Setting up a fixed gear bike should be easy and fun.  Look to find an older steel road frame or track frame with horizontal rear dropouts and holes to mount brake calipers.

The setup of a fixed gear bike is to mirror image your road bicycle including: saddle height and set-back, reach and drop to the handlebars, brake leveler hoods setup the same as your road bike and have water bottle placement on the frame.  This bike is a training tool, not a race bike so light weight and performance parts are not needed.

Gearing Setup

Fixed gear riding should start on flat roads and with a small or easy gear to allow for high cadences.  Make sure the rear wheel is setup with a track “fixed” cog.  This means that the bike cannot coast or stop the pedals from moving. You must continually pedal while riding a fixed gear bicycle.  


Start with 39-42 front chain ring & 17-21 rear cog (~55 inches: 42×21)

Increase to 48-50 front chain ring & 16-18 rear cog  (~72 inches: 48×18)

Home Bike Studio Setup

Put together your Home Bike Studio

Set up in an area with enough space for your bike, with plenty of room and free of any potential obstacles. 


The area should have good ventilation and a cool temperature. A spare room, garage, and/or basement are popular options.

Equipment Needed:

Smart Trainer, Aluminum Rollers, Rubber Mat, Climbing Front Wheel Block

Other Equipment Needed

Entertainment: TV, Radio, Computer, etc.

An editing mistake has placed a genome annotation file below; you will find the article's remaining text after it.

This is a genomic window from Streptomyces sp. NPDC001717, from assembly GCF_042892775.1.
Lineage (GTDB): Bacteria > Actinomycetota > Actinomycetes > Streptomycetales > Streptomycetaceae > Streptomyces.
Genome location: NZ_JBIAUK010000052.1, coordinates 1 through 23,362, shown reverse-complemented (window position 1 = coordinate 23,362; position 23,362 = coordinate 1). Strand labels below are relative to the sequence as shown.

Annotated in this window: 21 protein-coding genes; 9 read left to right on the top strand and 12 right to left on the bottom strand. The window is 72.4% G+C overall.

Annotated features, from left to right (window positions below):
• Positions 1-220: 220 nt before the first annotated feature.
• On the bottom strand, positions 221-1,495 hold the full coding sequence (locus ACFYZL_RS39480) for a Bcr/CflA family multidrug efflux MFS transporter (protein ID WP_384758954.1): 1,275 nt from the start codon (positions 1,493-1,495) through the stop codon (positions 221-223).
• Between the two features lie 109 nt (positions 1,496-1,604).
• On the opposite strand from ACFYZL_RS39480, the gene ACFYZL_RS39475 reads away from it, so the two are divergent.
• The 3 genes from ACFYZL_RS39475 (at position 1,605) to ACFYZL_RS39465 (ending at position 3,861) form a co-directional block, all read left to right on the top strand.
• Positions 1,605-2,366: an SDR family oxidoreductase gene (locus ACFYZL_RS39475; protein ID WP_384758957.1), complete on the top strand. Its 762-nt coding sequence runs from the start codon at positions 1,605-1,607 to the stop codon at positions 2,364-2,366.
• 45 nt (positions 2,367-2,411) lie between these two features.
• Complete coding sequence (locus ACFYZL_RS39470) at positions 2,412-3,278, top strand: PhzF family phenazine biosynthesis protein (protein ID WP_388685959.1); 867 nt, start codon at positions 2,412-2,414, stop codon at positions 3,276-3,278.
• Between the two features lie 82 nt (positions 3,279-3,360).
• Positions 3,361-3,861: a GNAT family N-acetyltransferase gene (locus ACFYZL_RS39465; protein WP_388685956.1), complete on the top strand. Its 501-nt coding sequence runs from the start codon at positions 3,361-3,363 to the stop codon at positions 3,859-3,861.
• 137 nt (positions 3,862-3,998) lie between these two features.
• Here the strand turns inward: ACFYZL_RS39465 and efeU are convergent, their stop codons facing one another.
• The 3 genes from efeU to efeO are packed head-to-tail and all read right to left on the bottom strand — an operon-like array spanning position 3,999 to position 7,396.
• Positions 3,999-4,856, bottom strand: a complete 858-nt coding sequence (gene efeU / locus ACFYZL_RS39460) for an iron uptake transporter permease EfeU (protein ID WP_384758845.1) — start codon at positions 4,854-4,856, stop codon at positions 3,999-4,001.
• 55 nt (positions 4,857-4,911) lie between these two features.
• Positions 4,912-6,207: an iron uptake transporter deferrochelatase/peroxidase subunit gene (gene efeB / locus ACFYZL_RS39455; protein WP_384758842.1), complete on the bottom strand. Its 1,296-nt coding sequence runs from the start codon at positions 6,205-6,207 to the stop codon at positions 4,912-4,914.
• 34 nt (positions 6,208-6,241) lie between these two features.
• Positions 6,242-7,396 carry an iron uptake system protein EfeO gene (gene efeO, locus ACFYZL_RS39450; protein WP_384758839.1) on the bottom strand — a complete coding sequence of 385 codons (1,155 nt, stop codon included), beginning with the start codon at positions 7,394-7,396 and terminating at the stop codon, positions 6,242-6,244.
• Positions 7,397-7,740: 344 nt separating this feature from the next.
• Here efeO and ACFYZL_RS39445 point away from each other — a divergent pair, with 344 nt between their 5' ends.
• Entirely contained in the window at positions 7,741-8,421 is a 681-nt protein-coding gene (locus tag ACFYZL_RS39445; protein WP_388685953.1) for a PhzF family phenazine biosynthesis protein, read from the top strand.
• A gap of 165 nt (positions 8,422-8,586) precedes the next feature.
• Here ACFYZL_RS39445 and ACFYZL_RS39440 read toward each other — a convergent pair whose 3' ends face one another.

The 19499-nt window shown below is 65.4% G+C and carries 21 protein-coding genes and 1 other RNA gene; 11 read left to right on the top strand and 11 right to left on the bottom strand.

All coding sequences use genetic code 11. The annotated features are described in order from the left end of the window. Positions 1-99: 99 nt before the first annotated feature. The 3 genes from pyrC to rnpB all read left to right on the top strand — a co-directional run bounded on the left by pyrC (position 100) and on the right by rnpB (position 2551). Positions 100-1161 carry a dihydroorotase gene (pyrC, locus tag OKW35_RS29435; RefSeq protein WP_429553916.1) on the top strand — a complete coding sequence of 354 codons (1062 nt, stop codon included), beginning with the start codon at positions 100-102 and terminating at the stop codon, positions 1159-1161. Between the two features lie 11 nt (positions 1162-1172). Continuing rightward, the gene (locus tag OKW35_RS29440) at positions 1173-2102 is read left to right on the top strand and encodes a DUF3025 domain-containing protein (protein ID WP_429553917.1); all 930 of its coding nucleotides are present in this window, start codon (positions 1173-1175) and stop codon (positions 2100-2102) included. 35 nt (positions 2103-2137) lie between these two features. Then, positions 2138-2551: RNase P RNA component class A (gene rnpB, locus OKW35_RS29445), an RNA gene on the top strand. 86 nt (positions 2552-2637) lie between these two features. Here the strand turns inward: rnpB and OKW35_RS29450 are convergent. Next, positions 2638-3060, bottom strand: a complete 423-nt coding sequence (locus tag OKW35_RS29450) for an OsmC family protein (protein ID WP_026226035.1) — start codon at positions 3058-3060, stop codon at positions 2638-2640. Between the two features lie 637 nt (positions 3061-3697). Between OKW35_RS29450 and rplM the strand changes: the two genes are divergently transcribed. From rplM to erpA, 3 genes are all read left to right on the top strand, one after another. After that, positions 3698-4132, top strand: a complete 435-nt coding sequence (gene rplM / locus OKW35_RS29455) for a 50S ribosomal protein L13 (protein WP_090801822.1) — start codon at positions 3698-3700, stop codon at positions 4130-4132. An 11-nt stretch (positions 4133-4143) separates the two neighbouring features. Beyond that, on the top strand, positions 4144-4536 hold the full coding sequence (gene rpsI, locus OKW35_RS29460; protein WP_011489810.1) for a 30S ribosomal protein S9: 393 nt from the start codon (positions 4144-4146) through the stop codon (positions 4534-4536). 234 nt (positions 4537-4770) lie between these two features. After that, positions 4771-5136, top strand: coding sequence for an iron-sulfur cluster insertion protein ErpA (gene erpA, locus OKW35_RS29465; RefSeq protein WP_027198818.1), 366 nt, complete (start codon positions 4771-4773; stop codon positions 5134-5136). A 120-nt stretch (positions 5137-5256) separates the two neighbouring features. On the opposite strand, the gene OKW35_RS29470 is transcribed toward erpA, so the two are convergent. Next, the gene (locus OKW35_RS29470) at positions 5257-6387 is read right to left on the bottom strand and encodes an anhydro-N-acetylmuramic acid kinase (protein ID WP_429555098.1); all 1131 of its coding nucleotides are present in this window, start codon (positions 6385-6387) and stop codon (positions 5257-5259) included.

Fan: 20”, Centrifugal, AC Unit, Towel

Software Platforms:

Race Day Check-List

Race Day Check List

Pack these items the night before the race. You may not use everything, but you will be prepared for anything.


Start from your feet and work your way up

  • Socks
  • Shoes
  • Shoe bag
  • Tights
  • Knee warmers
  • Leg warmers
  • Shorts
  • Base layer or under shirt
  • Jersey
  • Arm Warmers

  • Jacket
  • Rain jacket
  • Gloves (Long finger, Short finger)
  • Hat
  • Helmet
  • Sunglasses (different color lenses)
  • Accessories bag
  • Duffel bag

Food and Energy Supplements

  • Bars
  • Energy drink mix
  • Gels
  • Musette bag
  • Recovery drink mix
  • Water bottles

Leg Creams

Keep everything in a small separate bag

  • Cream/heat ointment
  • Rubbing alcohol
  • Towel (hand, full)
  • Vaseline


  • Chain lubricant
  • Cogs, spare
  • Crescent wrench
  • Duffel bag, extra
  • Inner tube
  • Multi-hex wrench tool
  • Pump
  • Screw drivers
  • Tire levers
  • Wheels, spare

Post Race Bag

  • Change of clothes
  • Flip Flops/Sandales
  • Towel
  • Body/Baby wipes
  • Water bottle
  • Deodorant
  • Toothbrush and paste


  • Bike
  • Heart rate strap
  • Computer head unit and charger
  • Drivetrain batteries and charger
  • Sunscreen
  • Chamois cream

  • Entry form